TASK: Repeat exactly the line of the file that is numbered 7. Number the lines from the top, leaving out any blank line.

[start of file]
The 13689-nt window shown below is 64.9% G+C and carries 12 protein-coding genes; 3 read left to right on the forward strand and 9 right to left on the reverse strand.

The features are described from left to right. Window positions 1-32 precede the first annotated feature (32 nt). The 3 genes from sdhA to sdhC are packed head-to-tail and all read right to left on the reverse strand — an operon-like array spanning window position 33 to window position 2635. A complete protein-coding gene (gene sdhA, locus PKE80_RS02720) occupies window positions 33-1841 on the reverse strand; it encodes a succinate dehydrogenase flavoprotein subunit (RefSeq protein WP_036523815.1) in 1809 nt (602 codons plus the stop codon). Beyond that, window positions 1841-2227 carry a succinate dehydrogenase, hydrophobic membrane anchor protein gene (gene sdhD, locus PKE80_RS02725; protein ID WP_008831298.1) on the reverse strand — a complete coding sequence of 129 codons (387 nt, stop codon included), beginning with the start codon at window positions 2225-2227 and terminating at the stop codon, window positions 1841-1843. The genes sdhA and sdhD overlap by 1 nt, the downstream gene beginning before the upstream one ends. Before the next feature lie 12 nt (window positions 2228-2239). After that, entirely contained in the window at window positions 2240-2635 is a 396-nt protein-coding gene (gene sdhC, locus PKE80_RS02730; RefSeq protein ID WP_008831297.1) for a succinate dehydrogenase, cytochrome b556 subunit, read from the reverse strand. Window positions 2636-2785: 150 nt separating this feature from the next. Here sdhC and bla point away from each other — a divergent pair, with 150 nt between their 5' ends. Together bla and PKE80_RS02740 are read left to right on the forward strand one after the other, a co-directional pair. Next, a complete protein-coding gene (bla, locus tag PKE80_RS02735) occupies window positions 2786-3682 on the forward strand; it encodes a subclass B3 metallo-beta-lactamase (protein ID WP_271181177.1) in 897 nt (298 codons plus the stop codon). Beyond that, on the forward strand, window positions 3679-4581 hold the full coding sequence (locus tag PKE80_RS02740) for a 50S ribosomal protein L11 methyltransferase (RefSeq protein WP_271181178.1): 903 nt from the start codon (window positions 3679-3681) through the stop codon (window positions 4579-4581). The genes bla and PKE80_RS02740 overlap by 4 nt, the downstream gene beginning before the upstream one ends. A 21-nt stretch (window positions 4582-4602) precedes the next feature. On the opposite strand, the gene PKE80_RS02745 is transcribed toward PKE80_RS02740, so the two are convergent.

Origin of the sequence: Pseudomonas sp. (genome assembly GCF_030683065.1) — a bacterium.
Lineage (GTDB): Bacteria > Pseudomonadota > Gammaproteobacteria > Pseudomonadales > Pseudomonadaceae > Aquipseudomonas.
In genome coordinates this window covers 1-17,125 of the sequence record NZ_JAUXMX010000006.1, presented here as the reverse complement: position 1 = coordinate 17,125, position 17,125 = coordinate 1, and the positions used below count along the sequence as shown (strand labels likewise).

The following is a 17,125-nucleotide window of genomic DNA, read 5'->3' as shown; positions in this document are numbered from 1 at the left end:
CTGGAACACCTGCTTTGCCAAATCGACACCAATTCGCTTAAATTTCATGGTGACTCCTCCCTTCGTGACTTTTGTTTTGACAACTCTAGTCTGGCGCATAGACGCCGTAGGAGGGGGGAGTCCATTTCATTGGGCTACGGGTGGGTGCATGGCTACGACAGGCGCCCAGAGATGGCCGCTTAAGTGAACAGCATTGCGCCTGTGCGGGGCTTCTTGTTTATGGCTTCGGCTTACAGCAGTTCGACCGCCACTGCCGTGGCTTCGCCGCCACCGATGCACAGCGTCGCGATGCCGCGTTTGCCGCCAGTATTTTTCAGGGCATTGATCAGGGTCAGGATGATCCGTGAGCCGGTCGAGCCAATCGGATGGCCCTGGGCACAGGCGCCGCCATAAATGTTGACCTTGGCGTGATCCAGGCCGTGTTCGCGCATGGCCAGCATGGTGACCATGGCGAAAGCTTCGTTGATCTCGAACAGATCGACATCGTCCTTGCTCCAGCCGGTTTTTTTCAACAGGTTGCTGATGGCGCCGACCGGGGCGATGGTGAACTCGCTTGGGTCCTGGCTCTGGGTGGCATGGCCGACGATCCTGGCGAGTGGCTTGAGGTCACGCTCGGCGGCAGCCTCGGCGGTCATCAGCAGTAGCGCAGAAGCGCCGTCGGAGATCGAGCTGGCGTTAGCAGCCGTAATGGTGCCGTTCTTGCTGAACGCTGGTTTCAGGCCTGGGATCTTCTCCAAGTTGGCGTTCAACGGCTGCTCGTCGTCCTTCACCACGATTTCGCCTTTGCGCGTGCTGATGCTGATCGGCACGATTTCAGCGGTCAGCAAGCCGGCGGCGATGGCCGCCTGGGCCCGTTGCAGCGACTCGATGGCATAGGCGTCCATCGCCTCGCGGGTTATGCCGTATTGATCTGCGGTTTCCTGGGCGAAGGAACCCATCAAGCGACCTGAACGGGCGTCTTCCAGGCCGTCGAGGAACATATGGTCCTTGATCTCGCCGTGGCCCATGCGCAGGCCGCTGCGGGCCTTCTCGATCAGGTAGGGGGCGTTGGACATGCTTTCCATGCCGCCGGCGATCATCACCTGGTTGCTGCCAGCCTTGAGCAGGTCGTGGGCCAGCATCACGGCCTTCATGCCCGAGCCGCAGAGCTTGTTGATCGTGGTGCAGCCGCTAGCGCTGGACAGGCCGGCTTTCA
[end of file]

CTGGAACACCTGCTTTGCCAAATCGACACCAATTCGCTTAAATTTCATGGTGACTCCTCCCTTCGTGACTTTTGTTTTGACAACTCTAGTCTGGCGCATAGACGCCGTAGGAGGGGGGAGTCCATTTCATTGGGCTACGGGTGGGTGCATGGCTACGACAGGCGCCCAGAGATGGCCGCTTAAGTGAACAGCATTGCGCCTGTGCGGGGCTTCTTGTTTATGGCTTCGGCTTACAGCAGTTCGACCGCCACTGCCGTGGCTTCGCCGCCACCGATGCACAGCGTCGCGATGCCGCGTTTGCCGCCAGTATTTTTCAGGGCATTGATCAGGGTCAGGATGATCCGTGAGCCGGTCGAGCCAATCGGATGGCCCTGGGCACAGGCGCCGCCATAAATGTTGACCTTGGCGTGATCCAGGCCGTGTTCGCGCATGGCCAGCATGGTGACCATGGCGAAAGCTTCGTTGATCTCGAACAGATCGACATCGTCCTTGCTCCAGCCGGTTTTTTTCAACAGGTTGCTGATGGCGCCGACCGGGGCGATGGTGAACTCGCTTGGGTCCTGGCTCTGGGTGGCATGGCCGACGATCCTGGCGAGTGGCTTGAGGTCACGCTCGGCGGCAGCCTCGGCGGTCATCAGCAGTAGCGCAGAAGCGCCGTCGGAGATCGAGCTGGCGTTAGCAGCCGTAATGGTGCCGTTCTTGCTGAACGCTGGTTTCAGGCCTGGGATCTTCTCCAAGTTGGCGTTCAACGGCTGCTCGTCGTCCTTCACCACGATTTCGCCTTTGCGCGTGCTGATGCTGATCGGCACGATTTCAGCGGTCAGCAAGCCGGCGGCGATGGCCGCCTGGGCCCGTTGCAGCGACTCGATGGCATAGGCGTCCATCGCCTCGCGGGTTATGCCGTATTGATCTGCGGTTTCCTGGGCGAAGGAACCCATCAAGCGACCTGAACGGGCGTCTTCCAGGCCGTCGAGGAACATATGGTCCTTGATCTCGCCGTGGCCCATGCGCAGGCCGCTGCGGGCCTTCTCGATCAGGTAGGGGGCGTTGGACATGCTTTCCATGCCGCCGGCGATCATCACCTGGTTGCTGCCAGCCTTGAGCAGGTCGTGGGCCAGCATCACGGCCTTCATGCCCGAGCCGCAGAGCTTGTTGATCGTGGTGCAGCCGCTAGCGCTGGACAGGCCGGCTTTCA